A mother who thought her baby was "depressed" has discovered his "grumpy behaviour" was due to a hormone deficiency.
Miranda Jones, 47, said her son Caspar spent his first year crying, clinging and looking upset.
However it wasn't until she measured him and realised he was smaller than his other siblings, she decided to see a specialist.
Caspar, now three, was diagnosed with growth hormone deficiency (GHD) at 18 months and now has daily hormone injections.
Jones said, according to the Mail Online: "I honestly believed he had depression but after he began his treatment, it was like a light had been switched on.
"Within a day, he was evidently livelier and more chatty. There's such a positive vibe in our house now."
Caspar before his diagnosis
After seeing their GP, the family decided to see a private endocrinologist, who diagnosed Caspar.
Jones said her son, who has undergone an "amazing transformation", receives Somatropin growth hormone injections.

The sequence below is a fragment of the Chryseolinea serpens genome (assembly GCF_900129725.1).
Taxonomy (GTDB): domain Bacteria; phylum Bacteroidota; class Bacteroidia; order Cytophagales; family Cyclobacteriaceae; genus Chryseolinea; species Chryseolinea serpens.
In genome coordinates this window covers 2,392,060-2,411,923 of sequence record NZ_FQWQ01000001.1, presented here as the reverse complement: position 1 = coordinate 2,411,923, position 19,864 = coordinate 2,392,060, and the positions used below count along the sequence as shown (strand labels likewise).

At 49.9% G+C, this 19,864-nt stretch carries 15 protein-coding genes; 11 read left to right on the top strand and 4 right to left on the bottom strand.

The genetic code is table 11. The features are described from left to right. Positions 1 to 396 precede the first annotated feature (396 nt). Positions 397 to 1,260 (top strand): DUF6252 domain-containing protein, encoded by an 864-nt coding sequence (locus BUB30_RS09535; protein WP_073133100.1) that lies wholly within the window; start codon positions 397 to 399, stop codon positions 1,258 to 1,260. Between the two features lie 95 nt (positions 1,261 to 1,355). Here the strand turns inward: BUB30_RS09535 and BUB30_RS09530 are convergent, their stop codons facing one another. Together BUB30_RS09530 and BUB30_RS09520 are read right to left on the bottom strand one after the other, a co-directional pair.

Although prior to the injections Caspar wouldn't engage with other babies or his siblings, Jones said as soon as he began treatment, it was like a light had been switched on in his head.
The mother said she wanted to speak out about her son's story to make other parents aware of this symptom of GHD.
According to GOSH, GHD is produced by glands located in the brain.
The main symptom is that growth slows down or stops, but they advised it can be suspected through routine monitoring using growth charts or it may become more obvious when a child starts nursery or school and is much shorter than other children in the class.
Other telltale signs of Caspar's condition according to his mum included him not being able to sit up unaided until his first birthday, and not crawling, laughing or beginning to talk.
Jones said Caspar's mood would affect the whole family on days out, which prevented them all spending time together.
She added: "He was just a baby but he was so deeply sad that it rubbed off on all of us. I didn't want to go out and have to try and explain why he didn't want to engage with anyone."
Jones said, despite the daily injections, Caspar is "unphased" by the treatment.